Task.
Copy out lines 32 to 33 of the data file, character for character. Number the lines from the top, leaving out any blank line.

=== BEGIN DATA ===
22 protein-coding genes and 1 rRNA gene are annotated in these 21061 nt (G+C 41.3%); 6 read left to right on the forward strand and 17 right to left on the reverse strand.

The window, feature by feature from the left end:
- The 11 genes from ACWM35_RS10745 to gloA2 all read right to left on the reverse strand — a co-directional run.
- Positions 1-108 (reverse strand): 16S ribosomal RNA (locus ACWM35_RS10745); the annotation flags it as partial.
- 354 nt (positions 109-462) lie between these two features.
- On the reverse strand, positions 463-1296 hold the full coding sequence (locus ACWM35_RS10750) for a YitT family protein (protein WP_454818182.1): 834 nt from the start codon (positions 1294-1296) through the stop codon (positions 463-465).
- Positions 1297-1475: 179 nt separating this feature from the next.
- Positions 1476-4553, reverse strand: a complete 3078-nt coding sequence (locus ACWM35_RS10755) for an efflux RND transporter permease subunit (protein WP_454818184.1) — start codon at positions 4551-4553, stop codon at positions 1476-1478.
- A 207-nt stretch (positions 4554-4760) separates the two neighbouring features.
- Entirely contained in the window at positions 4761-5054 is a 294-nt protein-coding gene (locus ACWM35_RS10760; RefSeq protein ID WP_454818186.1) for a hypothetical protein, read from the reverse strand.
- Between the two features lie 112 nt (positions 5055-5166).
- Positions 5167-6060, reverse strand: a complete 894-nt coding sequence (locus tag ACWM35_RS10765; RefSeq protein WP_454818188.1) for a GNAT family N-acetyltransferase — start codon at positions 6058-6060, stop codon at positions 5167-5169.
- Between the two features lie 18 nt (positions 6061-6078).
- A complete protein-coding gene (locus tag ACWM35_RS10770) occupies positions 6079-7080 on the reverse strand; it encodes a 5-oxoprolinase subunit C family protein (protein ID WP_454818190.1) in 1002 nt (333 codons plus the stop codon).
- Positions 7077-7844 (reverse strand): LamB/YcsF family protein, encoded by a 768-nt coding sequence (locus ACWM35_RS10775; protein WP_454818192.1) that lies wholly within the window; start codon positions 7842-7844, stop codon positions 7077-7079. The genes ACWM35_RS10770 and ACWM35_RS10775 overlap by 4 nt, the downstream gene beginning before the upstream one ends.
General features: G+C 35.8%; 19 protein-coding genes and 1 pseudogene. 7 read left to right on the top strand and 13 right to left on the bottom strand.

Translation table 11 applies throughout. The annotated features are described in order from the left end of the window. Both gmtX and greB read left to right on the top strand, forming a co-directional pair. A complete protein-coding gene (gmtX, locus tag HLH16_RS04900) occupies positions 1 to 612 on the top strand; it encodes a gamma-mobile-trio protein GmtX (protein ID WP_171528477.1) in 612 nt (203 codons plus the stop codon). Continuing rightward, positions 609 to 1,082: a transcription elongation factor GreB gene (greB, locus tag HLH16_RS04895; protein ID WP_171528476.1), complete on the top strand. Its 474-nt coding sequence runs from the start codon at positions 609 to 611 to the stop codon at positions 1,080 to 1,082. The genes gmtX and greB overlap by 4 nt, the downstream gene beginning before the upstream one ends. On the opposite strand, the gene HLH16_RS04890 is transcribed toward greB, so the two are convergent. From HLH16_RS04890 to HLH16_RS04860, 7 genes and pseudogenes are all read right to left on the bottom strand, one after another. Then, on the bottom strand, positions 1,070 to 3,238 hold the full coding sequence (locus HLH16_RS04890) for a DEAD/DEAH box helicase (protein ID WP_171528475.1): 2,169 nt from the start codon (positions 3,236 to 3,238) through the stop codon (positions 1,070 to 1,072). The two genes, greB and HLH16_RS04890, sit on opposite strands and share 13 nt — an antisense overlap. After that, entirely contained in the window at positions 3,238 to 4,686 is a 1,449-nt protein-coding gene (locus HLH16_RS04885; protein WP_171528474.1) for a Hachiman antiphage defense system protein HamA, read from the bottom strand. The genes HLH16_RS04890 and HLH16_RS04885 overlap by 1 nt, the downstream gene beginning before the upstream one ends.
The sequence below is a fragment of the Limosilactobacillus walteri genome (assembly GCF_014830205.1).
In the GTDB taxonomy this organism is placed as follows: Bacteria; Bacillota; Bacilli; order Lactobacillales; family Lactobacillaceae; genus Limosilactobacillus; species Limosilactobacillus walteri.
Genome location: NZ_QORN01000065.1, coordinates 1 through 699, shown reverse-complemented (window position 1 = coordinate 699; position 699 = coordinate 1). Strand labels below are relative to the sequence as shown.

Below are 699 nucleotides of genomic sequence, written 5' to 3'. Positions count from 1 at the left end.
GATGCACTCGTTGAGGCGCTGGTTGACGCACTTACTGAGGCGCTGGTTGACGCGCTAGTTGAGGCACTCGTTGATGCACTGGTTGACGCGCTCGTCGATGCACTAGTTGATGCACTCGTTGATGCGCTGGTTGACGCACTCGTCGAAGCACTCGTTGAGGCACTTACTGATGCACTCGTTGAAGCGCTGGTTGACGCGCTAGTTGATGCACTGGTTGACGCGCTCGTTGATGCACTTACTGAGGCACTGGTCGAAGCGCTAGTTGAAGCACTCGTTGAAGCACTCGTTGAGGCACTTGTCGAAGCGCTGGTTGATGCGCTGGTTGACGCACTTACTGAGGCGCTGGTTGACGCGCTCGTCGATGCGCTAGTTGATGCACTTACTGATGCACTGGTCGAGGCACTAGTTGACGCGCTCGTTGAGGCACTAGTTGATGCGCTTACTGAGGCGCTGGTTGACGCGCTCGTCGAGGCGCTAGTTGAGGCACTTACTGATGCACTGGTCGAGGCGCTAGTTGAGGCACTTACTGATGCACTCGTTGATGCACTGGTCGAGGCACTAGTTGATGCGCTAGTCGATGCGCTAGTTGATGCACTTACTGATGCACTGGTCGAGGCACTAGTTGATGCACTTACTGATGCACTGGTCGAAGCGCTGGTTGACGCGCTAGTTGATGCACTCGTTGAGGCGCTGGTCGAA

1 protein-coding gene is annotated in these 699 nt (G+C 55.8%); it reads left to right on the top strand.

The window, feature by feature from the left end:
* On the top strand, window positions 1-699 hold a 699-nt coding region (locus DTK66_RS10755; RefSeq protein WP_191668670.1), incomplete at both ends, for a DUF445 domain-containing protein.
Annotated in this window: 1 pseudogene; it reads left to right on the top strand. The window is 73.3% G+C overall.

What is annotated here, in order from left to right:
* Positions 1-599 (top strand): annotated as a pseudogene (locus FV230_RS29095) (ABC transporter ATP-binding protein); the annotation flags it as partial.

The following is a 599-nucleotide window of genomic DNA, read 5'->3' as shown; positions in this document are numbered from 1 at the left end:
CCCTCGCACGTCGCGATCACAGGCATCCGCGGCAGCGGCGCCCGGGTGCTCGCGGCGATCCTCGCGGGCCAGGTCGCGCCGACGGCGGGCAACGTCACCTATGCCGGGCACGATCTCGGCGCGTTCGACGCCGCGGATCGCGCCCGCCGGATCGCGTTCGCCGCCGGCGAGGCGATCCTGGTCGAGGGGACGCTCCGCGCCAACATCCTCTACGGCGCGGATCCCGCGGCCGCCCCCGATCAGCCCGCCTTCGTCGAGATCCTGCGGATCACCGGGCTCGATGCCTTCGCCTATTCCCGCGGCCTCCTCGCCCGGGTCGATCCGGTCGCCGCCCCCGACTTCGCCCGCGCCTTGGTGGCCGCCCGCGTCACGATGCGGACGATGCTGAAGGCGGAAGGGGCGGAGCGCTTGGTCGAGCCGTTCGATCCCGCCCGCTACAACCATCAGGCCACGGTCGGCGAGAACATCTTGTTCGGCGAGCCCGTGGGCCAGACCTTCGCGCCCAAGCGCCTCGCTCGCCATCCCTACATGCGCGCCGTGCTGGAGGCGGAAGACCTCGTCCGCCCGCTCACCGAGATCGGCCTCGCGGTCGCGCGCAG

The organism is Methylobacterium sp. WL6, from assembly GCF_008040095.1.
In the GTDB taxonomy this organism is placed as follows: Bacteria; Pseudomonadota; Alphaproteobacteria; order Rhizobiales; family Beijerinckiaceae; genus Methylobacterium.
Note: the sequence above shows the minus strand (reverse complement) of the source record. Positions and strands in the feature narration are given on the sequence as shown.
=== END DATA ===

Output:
In the GTDB taxonomy this organism is placed as follows: Bacteria; Pseudomonadota; Alphaproteobacteria; order Rhizobiales; family Beijerinckiaceae; genus Methylobacterium.
Note: the sequence above shows the minus strand (reverse complement) of the source record. Positions and strands in the feature narration are given on the sequence as shown.